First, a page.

Nestlé S.A. is a company of Swiss origin headquartered in Vevey, Switzerland. Nestlé’s products mainly include baby food, bottled water, breakfast cereals, coffee, dairy products, ice cream, pet foods and snacks. Werner Bauer, Chief technology officer of Nestle, has presented company’s vision that they are committed to delight their consumers with healthy food and beverages of the highest quality and they can’t achieve this goal without education and skill enhancement of the workers of Nestle.
That’s why they have invested on R&D for development and improvement of analytical standards through an analytical methods network. Each day, it strives to make its products tastier and healthier that help consumer’s care for themselves and their families. This would not be possible without its unmatched R&D capability, nutrition science and passion for quality in everything it do. For example, Nestlé Professional has taken a lead in reducing the salt and fat content of its sauces. Nestle has engaged more than 100 professional chefs to incorporate the Nestlé philosophy on Nutrition, Health & Wellness into their products and recipes.
Suppose, due to vast experience, efficiency and investment in R&D, Nestlé’s sales volume had reached from $19 billion in 2010 to $94 billion in 2011 with profit of 6% in 2010 and 7.5% in 2011. Furthermore, the company has reduced its average cost by 3.5% from 4.1% during 2010-11. This huge jump of its sales is a reward of learning by doing which has enhanced the efficiency of professionals, decreased the cost and eventually promoted the sales of quality products.
A. If Nestle has a target to achieve 11.6% profit for the year 2014, how they can get insight from Managerial Economics in order to fulfill its target?
Managerial Economics provides students with fundamental knowledge in the areas of business economics, e-commerce, information and technology management and supply chain and logistics management. Special emphasis is placed on training students in the analytical skills needed to address the various planning, operational and control issues involved in systems management and business decision-making. Students will develop insights into the application of modern principles and methods of economics and management sciences to strategy formulation.
B. Keeping in view above scenario, discuss with logical reasoning which concept of Managerial Economics tend to increase the quality production of Nestle by promoting such a bumper increase in sales and profit.
SCOPE OF MANAGERIAL ECONOMICS Well scope is something which tells us how far a particular subject will go. As faras Managerial Economic is concerned it is very wide in scope. It takes intoaccount almost all the problems and areas of manager and the firm.ME deals with Demand analysis, Forecasting, Production function, Cost analysis,Inventory Management, Advertising, Pricing System, Resource allocation etc.Following aspects are to be taken into account while knowing the scope of ME: Operational issues or internal issues 1. Resource Allocation 2. Demand Analysis and Forecasting 3. Cost and Production Analysis 4. Pricing Decisions, Policies and Practices 5. Profit Management 6. Capital Management 7. Strategic Planning
PROFIT MAXIMIZATION AND THE FIRM. Under the simplest version of the theory of the firm it is assumed that profit maximization is its primary goal. In this version of the theory, the firm’s owner is the manager of the firm, and thus, the firm’s owner-manager is assumed to maximize the firm’s short-term profits (current profits and profits in the near future). Today, even when the profit maximizing assumption is maintained, the notion of profits has been broadened to take into account uncertainty faced by the firm (in realizing profits) and the time value of money (where the value of a dollar further and further in the future is increasingly smaller than a dollar today). It should be noted that expected profit in any one period can itself be considered as the difference between the total revenue and the total cost in that period. Thus, one can, alternatively, find the present value of expected future profits by subtracting the present value of expected future costs from the present value of expected future revenues.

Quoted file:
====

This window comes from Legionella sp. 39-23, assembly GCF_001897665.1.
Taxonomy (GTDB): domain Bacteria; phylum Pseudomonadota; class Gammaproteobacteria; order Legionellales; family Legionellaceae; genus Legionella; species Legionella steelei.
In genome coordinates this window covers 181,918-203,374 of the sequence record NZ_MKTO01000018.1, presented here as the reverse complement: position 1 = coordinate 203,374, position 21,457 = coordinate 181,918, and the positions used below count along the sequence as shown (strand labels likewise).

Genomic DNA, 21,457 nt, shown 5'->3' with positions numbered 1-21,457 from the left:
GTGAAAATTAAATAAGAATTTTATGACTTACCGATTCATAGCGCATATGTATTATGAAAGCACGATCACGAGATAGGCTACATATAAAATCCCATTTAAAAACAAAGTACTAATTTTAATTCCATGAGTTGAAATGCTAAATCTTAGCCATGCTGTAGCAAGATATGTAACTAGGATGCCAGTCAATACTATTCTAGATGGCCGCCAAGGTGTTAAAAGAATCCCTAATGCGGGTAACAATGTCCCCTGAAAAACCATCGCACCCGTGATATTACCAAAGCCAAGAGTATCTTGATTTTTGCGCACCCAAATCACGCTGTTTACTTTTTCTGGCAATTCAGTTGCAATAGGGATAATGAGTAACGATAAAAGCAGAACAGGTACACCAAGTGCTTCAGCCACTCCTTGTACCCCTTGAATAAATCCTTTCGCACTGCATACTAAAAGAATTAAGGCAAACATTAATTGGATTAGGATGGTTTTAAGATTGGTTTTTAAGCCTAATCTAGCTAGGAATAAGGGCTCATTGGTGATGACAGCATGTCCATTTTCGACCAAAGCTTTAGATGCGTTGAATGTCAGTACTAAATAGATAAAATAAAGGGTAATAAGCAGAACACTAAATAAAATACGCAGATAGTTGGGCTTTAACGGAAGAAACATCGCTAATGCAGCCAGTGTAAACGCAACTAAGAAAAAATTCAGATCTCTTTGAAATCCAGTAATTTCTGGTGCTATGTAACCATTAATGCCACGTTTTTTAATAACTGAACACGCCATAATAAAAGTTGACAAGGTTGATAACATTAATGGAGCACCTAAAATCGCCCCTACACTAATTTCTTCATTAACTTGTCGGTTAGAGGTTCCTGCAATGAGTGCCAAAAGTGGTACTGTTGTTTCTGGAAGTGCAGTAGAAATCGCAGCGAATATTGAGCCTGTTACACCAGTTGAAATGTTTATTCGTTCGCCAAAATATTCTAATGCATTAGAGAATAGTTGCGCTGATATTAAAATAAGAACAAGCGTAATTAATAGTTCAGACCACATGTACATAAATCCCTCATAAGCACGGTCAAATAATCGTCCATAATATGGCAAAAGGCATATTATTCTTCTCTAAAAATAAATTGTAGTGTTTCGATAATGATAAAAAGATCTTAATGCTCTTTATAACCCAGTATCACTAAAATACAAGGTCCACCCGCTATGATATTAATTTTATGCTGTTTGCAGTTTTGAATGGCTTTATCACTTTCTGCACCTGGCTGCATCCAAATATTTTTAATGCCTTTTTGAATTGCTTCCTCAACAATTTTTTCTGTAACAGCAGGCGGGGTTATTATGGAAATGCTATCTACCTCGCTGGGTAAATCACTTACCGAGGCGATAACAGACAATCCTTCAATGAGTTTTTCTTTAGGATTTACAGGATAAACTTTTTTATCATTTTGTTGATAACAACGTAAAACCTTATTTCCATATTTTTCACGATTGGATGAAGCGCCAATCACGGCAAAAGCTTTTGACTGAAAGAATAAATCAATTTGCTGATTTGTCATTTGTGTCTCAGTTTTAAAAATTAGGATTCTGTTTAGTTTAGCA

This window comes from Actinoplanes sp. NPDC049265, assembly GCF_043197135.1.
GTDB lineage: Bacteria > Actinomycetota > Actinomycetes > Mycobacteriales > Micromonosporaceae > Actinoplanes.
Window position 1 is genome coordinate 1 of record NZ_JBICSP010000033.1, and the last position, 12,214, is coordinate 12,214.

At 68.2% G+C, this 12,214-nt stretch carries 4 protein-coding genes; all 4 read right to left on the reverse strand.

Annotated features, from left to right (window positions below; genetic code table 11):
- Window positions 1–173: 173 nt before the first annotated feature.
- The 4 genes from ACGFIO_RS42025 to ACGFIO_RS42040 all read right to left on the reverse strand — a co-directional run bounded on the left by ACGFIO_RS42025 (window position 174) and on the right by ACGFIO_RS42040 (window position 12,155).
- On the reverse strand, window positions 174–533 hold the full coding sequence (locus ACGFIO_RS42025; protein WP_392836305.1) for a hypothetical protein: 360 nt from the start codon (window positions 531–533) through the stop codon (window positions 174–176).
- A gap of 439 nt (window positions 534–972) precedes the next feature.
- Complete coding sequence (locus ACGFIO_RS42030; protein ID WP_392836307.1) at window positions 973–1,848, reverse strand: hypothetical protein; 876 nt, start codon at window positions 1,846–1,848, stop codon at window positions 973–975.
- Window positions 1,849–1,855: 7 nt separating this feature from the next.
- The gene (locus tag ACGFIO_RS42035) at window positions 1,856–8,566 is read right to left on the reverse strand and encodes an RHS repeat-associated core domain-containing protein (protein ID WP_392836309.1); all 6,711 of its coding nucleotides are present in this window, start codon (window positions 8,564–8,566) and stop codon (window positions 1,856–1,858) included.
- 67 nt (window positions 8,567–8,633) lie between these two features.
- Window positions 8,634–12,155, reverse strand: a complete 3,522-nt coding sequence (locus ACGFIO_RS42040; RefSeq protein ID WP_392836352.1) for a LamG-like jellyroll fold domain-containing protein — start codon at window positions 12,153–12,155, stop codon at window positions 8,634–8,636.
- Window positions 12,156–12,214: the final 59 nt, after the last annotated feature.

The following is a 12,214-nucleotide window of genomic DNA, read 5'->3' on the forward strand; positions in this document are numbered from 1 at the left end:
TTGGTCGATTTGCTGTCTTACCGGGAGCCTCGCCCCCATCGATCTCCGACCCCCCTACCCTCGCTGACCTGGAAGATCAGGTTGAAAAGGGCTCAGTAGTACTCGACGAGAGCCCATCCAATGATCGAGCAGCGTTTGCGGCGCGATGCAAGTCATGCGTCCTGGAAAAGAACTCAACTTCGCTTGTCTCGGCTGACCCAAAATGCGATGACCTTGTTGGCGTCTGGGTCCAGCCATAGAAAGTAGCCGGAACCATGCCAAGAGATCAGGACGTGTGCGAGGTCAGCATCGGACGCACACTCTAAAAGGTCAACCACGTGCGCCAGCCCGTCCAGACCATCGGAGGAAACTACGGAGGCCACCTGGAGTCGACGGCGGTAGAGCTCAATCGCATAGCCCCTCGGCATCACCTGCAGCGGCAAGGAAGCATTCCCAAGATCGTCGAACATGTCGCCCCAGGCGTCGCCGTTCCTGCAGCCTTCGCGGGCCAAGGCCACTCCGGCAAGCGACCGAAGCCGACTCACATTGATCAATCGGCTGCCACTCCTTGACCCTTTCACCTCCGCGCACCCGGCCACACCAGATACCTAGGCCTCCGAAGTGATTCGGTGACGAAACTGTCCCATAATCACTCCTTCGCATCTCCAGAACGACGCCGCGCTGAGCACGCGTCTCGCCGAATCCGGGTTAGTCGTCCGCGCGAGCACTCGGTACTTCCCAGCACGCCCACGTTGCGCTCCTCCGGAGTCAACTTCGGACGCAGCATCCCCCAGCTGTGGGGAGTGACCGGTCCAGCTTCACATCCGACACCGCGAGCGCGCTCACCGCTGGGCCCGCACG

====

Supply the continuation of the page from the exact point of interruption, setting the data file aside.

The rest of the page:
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THE CONSTRAINED PROFIT MAXIMIZATION. Profit maximization is subject to various constraints faced by the firm. These constraints relate to resource scarcity, technology, contractual obligations, and laws and government regulations. In their attempt to maximize the present value of profits, business managers must consider not only the short-term and long-term implications of decisions made within the firm, but also various external constraints that may limit the firm’s ability to achieve its organizational goals. The first external constraint of resource scarcity refers to the limited availability of essential inputs (including skilled labor), key raw materials, energy, specialized machinery and equipment, warehouse space, and other resources. Moreover, managers often face constraints on plant capacity that are exacerbated by limited investment funds available for expansion or modernization. Contractual obligations also constrain managerial decisions. Labor contracts, for example, may constrain managers’ flexibility in worker scheduling and work assignment. Labor contracts may also determine the number of workers employed at any time, thereby establishing a floor for minimum labor costs. Finally, laws and regulations have to be observed. The legal restrictions can constrain decisions regarding both production and marketing activities. Examples of laws and regulations that limit managerial flexibility are: the minimum wage, health and safety standards, fuel efficiency requirements, antipollution regulations, and fair pricing and marketing practices.